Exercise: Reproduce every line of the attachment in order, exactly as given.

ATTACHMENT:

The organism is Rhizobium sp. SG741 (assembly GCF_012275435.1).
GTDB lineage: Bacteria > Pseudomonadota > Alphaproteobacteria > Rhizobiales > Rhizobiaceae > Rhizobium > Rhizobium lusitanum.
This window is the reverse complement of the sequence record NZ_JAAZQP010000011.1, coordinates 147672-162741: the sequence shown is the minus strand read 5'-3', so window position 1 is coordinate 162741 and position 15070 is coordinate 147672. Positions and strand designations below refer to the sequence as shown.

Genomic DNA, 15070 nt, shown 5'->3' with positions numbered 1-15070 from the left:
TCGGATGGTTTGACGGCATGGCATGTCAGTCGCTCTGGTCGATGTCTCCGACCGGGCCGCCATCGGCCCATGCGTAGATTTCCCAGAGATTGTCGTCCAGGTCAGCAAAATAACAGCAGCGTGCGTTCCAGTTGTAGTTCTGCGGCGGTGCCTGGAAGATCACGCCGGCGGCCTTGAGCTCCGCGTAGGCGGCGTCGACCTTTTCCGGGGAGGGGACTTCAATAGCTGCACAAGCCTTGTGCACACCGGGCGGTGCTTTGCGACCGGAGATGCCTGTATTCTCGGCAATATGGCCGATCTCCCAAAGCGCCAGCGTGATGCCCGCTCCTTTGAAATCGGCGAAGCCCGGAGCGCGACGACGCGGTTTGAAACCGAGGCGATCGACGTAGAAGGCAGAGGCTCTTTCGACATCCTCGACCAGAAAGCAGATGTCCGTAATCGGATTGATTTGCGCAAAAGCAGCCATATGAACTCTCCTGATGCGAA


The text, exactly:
The organism is Rhizobium sp. SG741 (assembly GCF_012275435.1).
GTDB lineage: Bacteria > Pseudomonadota > Alphaproteobacteria > Rhizobiales > Rhizobiaceae > Rhizobium > Rhizobium lusitanum.
This window is the reverse complement of the sequence record NZ_JAAZQP010000011.1, coordinates 147672-162741: the sequence shown is the minus strand read 5'-3', so window position 1 is coordinate 162741 and position 15070 is coordinate 147672. Positions and strand designations below refer to the sequence as shown.

Genomic DNA, 15070 nt, shown 5'->3' with positions numbered 1-15070 from the left:
TCGGATGGTTTGACGGCATGGCATGTCAGTCGCTCTGGTCGATGTCTCCGACCGGGCCGCCATCGGCCCATGCGTAGATTTCCCAGAGATTGTCGTCCAGGTCAGCAAAATAACAGCAGCGTGCGTTCCAGTTGTAGTTCTGCGGCGGTGCCTGGAAGATCACGCCGGCGGCCTTGAGCTCCGCGTAGGCGGCGTCGACCTTTTCCGGGGAGGGGACTTCAATAGCTGCACAAGCCTTGTGCACACCGGGCGGTGCTTTGCGACCGGAGATGCCTGTATTCTCGGCAATATGGCCGATCTCCCAAAGCGCCAGCGTGATGCCCGCTCCTTTGAAATCGGCGAAGCCCGGAGCGCGACGACGCGGTTTGAAACCGAGGCGATCGACGTAGAAGGCAGAGGCTCTTTCGACATCCTCGACCAGAAAGCAGATGTCCGTAATCGGATTGATTTGCGCAAAAGCAGCCATATGAACTCTCCTGATGCGAA